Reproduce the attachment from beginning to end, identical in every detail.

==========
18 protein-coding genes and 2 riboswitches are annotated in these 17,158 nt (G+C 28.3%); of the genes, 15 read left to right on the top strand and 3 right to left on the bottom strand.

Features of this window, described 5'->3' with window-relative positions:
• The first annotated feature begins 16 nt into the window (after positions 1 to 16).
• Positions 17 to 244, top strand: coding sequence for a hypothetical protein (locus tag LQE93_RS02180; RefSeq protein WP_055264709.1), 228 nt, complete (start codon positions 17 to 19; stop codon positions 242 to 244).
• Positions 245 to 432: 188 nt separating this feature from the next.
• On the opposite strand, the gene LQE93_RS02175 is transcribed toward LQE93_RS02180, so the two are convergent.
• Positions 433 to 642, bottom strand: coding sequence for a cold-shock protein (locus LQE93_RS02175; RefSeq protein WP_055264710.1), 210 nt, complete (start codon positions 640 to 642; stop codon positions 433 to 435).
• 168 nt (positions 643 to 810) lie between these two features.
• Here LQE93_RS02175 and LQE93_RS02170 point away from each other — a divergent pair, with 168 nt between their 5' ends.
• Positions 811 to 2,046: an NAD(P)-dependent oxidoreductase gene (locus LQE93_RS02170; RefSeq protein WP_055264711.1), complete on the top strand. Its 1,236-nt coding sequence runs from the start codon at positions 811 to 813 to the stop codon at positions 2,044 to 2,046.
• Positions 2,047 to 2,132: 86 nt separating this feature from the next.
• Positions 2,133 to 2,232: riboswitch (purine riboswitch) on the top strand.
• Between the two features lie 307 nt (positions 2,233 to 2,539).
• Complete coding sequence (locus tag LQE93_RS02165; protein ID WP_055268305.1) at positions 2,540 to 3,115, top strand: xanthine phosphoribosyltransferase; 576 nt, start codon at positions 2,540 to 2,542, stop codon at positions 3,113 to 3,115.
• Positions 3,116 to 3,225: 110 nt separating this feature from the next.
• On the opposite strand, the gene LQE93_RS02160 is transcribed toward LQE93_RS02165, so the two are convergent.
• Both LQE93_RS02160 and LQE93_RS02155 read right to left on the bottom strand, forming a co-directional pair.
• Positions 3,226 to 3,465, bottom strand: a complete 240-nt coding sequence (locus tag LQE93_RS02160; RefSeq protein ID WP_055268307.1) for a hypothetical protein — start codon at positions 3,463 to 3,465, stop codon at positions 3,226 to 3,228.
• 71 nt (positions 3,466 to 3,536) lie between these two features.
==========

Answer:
18 protein-coding genes and 2 riboswitches are annotated in these 17,158 nt (G+C 28.3%); of the genes, 15 read left to right on the top strand and 3 right to left on the bottom strand.

Features of this window, described 5'->3' with window-relative positions:
• The first annotated feature begins 16 nt into the window (after positions 1 to 16).
• Positions 17 to 244, top strand: coding sequence for a hypothetical protein (locus tag LQE93_RS02180; RefSeq protein WP_055264709.1), 228 nt, complete (start codon positions 17 to 19; stop codon positions 242 to 244).
• Positions 245 to 432: 188 nt separating this feature from the next.
• On the opposite strand, the gene LQE93_RS02175 is transcribed toward LQE93_RS02180, so the two are convergent.
• Positions 433 to 642, bottom strand: coding sequence for a cold-shock protein (locus LQE93_RS02175; RefSeq protein WP_055264710.1), 210 nt, complete (start codon positions 640 to 642; stop codon positions 433 to 435).
• 168 nt (positions 643 to 810) lie between these two features.
• Here LQE93_RS02175 and LQE93_RS02170 point away from each other — a divergent pair, with 168 nt between their 5' ends.
• Positions 811 to 2,046: an NAD(P)-dependent oxidoreductase gene (locus LQE93_RS02170; RefSeq protein WP_055264711.1), complete on the top strand. Its 1,236-nt coding sequence runs from the start codon at positions 811 to 813 to the stop codon at positions 2,044 to 2,046.
• Positions 2,047 to 2,132: 86 nt separating this feature from the next.
• Positions 2,133 to 2,232: riboswitch (purine riboswitch) on the top strand.
• Between the two features lie 307 nt (positions 2,233 to 2,539).
• Complete coding sequence (locus tag LQE93_RS02165; protein ID WP_055268305.1) at positions 2,540 to 3,115, top strand: xanthine phosphoribosyltransferase; 576 nt, start codon at positions 2,540 to 2,542, stop codon at positions 3,113 to 3,115.
• Positions 3,116 to 3,225: 110 nt separating this feature from the next.
• On the opposite strand, the gene LQE93_RS02160 is transcribed toward LQE93_RS02165, so the two are convergent.
• Both LQE93_RS02160 and LQE93_RS02155 read right to left on the bottom strand, forming a co-directional pair.
• Positions 3,226 to 3,465, bottom strand: a complete 240-nt coding sequence (locus tag LQE93_RS02160; RefSeq protein ID WP_055268307.1) for a hypothetical protein — start codon at positions 3,463 to 3,465, stop codon at positions 3,226 to 3,228.
• 71 nt (positions 3,466 to 3,536) lie between these two features.